Moving back through her memories, she fingered the frayed threads. "The summer after seventh grade my best friend and I went to summer camp. Scott Linton was the archery instructor. He was eighteen and gorgeous, and Shelley and I both developed terrible crushes on him. Scotty never knew it, but we called ourselves the Scott Linton Adoration Society. Of course, he had a girlfriend at home, but we never worried about her." Catherine looped the faded string around her wrist and snuggled closer to Vincent. "On the last evening of camp, Scotty made friendship bracelets for Shelley and me and tied them on our wrists with a hard knot, so they wouldn't come off. We thought it was terribly romantic, but I'm sure Scott was just giving nice memories to a couple of little girls. Well, the next day we waved good-bye to the camp and to Scott, and we cried all the way home on the bus and swore never to take the bracelets off." She smiled. "Mine lasted longer than Shelley's. She lost hers at Thanksgiving. Mine fell of during Christmas vacation, and I cried."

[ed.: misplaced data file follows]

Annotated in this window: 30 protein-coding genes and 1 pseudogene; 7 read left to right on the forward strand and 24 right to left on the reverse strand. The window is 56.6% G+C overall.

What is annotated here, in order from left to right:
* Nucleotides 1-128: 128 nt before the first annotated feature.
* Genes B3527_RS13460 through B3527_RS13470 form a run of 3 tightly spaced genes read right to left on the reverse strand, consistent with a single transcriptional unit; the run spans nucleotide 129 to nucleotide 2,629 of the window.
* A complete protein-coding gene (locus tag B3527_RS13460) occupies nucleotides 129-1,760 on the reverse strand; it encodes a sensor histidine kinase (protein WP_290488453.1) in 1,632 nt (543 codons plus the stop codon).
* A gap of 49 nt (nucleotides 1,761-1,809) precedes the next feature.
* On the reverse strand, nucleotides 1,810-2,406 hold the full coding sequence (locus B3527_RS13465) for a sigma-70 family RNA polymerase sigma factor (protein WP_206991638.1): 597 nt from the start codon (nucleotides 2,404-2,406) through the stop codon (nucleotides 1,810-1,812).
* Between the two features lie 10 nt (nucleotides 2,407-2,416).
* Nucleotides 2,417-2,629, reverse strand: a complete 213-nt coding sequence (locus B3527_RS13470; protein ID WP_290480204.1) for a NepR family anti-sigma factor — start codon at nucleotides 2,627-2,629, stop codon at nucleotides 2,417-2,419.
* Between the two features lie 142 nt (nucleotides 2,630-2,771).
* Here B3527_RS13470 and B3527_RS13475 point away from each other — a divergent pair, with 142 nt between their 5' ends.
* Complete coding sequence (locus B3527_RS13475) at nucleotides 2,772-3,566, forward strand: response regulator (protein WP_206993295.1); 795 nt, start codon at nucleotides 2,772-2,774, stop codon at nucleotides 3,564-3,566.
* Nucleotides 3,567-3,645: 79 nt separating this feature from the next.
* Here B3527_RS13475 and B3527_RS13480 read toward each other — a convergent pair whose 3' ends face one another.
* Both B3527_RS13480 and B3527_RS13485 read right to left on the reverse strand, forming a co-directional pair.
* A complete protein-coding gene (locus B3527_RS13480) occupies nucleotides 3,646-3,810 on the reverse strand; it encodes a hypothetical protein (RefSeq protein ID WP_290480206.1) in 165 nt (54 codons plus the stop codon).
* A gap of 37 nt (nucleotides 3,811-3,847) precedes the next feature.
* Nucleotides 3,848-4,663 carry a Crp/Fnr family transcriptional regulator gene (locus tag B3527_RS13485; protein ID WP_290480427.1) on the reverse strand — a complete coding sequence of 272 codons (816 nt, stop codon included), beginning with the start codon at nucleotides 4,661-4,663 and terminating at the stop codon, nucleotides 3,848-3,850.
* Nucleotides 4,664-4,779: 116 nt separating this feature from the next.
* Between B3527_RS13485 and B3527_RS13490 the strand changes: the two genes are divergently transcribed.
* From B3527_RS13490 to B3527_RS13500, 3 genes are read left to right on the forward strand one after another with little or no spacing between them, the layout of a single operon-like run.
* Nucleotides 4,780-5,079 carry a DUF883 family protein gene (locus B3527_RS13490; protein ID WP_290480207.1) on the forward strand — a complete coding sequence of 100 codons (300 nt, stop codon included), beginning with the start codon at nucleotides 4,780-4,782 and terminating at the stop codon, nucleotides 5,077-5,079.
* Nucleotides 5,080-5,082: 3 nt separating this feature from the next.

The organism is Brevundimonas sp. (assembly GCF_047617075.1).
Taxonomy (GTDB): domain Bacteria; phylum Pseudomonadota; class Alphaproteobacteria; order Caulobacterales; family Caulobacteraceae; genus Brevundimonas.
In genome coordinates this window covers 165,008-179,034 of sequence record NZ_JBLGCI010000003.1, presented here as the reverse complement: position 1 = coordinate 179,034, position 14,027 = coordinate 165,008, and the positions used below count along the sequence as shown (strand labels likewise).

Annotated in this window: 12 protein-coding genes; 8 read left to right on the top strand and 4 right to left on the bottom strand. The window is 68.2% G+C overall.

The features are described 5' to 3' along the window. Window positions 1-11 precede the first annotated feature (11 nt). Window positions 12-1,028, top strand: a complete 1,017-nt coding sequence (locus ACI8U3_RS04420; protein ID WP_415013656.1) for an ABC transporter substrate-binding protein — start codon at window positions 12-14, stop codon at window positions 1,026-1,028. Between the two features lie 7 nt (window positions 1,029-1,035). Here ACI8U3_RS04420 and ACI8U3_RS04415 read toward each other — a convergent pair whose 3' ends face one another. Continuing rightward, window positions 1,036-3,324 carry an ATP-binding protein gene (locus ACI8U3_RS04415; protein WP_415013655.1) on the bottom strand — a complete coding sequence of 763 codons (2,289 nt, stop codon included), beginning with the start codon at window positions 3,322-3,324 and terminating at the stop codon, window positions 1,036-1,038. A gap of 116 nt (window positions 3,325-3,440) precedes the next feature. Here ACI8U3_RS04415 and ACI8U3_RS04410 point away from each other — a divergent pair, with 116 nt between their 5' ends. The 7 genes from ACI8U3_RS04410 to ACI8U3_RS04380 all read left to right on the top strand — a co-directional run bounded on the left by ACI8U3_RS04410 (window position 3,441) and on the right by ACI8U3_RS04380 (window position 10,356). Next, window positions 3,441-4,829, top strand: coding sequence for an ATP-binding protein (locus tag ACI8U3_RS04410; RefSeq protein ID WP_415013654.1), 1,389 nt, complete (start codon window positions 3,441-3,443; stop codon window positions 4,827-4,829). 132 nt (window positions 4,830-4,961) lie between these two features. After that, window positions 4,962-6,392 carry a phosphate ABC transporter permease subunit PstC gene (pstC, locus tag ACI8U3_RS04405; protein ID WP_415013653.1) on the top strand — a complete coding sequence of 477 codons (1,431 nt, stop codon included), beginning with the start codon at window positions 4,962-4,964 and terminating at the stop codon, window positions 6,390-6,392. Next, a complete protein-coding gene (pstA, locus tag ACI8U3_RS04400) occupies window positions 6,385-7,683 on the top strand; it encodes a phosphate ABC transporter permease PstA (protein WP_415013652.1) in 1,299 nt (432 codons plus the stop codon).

Vincent took her hand. "And you still have it." His furred fingers traced a path around her wrist. "Do you still have feelings for that young man?"


Laughing, Catherine turned her hand to grasp Vincent's fingers. "I went back to camp the next summer and fell madly in love with Kevin Matthews on the first day. I didn't even sign up for archery."


"You appear to have been somewhat fickle, Catherine."


Squeezing his hand, she grinned. "There is nothing in this world more fickle and self-centered than a teenage girl. Surely you must know that."


Suddenly a fleeting shadow darkened Vincent's eyes, startling Catherine with its intensity. As fast as it had come, it was gone again, but it had lasted long enough for Catherine to realize how her words had effected him. How could she have been so thoughtless? Of course, he was only too familiar with the shallow ways of a beautiful young girl.


"Vincent, I'm sorry." She lifted his hands to her lips and kissed them. "I didn't mean to . . . "